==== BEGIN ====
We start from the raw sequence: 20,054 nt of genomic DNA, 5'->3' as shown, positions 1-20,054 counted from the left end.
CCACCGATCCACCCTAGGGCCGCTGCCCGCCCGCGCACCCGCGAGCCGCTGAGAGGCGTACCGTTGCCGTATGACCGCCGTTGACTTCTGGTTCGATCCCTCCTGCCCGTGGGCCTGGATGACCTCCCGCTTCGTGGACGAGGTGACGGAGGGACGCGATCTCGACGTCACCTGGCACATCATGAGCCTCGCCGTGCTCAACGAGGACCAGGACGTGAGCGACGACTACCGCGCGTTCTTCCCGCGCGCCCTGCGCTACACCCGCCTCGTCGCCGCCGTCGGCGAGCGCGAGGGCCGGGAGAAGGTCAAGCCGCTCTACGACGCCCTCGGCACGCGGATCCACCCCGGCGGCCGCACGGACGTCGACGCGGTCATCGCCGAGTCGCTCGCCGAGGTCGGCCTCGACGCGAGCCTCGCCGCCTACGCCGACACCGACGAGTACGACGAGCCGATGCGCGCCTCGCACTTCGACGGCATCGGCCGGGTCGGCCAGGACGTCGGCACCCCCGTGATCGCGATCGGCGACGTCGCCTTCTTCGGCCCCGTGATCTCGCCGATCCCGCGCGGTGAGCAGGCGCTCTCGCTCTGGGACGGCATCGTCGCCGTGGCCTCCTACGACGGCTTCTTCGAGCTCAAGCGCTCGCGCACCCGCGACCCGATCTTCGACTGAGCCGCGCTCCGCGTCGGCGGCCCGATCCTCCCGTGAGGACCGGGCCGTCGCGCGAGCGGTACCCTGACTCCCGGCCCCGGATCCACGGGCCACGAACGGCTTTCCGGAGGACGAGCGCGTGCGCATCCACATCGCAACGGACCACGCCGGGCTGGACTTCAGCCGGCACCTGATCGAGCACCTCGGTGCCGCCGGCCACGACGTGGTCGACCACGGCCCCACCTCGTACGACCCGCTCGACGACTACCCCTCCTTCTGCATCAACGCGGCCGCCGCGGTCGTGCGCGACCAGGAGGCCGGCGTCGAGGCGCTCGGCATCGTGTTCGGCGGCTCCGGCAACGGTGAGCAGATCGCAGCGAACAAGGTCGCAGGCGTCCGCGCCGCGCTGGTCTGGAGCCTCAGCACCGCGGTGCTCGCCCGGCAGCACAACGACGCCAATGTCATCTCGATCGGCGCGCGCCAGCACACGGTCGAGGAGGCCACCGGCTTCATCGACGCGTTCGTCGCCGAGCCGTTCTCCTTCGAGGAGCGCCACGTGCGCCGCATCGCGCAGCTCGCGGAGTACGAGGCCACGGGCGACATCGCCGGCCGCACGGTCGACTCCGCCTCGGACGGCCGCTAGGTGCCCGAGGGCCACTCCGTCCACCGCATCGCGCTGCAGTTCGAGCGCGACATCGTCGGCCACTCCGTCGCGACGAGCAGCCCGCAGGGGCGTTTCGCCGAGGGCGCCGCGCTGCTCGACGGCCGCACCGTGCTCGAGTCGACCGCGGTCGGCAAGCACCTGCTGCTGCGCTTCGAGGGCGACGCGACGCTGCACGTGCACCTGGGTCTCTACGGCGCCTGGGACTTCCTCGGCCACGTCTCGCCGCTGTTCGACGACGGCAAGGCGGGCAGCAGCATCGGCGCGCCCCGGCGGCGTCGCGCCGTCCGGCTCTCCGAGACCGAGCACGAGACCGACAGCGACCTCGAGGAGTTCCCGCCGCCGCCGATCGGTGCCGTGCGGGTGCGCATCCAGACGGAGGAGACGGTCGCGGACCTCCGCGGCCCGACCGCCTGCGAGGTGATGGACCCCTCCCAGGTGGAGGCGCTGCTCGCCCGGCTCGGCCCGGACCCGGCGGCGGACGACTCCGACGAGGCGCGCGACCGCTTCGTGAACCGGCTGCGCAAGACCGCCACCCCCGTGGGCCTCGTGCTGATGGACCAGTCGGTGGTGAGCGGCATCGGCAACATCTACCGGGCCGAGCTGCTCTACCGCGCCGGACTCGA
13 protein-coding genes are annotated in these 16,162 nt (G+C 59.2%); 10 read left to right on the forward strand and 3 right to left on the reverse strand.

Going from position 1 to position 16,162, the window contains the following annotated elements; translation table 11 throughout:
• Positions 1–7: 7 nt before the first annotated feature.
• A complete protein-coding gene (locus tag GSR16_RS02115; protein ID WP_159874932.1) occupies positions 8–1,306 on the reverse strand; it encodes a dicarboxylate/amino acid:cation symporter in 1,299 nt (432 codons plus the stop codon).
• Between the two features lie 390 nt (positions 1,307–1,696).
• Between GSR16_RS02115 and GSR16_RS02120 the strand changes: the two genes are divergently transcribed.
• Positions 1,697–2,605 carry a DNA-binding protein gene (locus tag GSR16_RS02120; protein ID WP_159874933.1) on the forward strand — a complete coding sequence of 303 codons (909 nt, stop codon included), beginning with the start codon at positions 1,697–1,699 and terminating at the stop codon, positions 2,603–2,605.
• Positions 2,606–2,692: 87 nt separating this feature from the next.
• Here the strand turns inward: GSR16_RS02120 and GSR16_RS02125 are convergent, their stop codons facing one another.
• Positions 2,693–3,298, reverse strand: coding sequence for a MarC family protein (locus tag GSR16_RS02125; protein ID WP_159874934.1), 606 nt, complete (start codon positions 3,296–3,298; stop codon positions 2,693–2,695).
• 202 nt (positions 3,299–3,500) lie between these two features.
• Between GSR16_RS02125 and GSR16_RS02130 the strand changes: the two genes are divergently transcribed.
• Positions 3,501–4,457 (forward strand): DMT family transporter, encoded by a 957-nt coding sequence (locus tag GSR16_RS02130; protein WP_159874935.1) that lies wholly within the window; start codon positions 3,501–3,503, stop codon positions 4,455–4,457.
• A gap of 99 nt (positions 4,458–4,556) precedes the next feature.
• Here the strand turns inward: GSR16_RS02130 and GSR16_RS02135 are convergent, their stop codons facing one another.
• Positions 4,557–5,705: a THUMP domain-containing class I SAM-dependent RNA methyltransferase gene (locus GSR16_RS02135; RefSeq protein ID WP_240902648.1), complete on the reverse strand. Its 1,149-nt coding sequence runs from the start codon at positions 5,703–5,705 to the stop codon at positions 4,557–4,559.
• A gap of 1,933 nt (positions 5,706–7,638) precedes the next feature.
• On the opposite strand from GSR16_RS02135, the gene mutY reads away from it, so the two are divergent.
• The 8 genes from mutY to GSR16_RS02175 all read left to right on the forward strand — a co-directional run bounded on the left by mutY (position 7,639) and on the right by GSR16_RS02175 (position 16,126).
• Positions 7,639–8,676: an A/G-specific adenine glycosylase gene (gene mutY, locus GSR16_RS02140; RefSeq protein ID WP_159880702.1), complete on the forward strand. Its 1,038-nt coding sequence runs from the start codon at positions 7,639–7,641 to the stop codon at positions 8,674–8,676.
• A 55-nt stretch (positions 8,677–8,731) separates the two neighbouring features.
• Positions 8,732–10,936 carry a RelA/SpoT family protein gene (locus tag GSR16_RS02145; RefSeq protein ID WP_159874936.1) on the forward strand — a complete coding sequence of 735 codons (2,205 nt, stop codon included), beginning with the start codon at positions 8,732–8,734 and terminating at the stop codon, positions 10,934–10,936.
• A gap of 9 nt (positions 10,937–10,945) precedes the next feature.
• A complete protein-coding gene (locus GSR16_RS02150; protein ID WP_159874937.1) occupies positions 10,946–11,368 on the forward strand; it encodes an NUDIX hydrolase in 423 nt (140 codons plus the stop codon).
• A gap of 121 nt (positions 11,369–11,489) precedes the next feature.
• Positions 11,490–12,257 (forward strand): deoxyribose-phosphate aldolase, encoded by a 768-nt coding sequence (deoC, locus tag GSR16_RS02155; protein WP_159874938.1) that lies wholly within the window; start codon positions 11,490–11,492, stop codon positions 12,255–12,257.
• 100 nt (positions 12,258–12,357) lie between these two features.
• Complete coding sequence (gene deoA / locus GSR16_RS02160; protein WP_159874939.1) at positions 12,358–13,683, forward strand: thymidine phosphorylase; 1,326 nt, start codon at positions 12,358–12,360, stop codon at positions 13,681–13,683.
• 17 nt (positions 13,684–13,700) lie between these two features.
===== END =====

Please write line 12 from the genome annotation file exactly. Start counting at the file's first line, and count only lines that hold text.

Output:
• Positions 2,693–3,298, reverse strand: coding sequence for a MarC family protein (locus tag GSR16_RS02125; protein ID WP_159874934.1), 606 nt, complete (start codon positions 3,296–3,298; stop codon positions 2,693–2,695).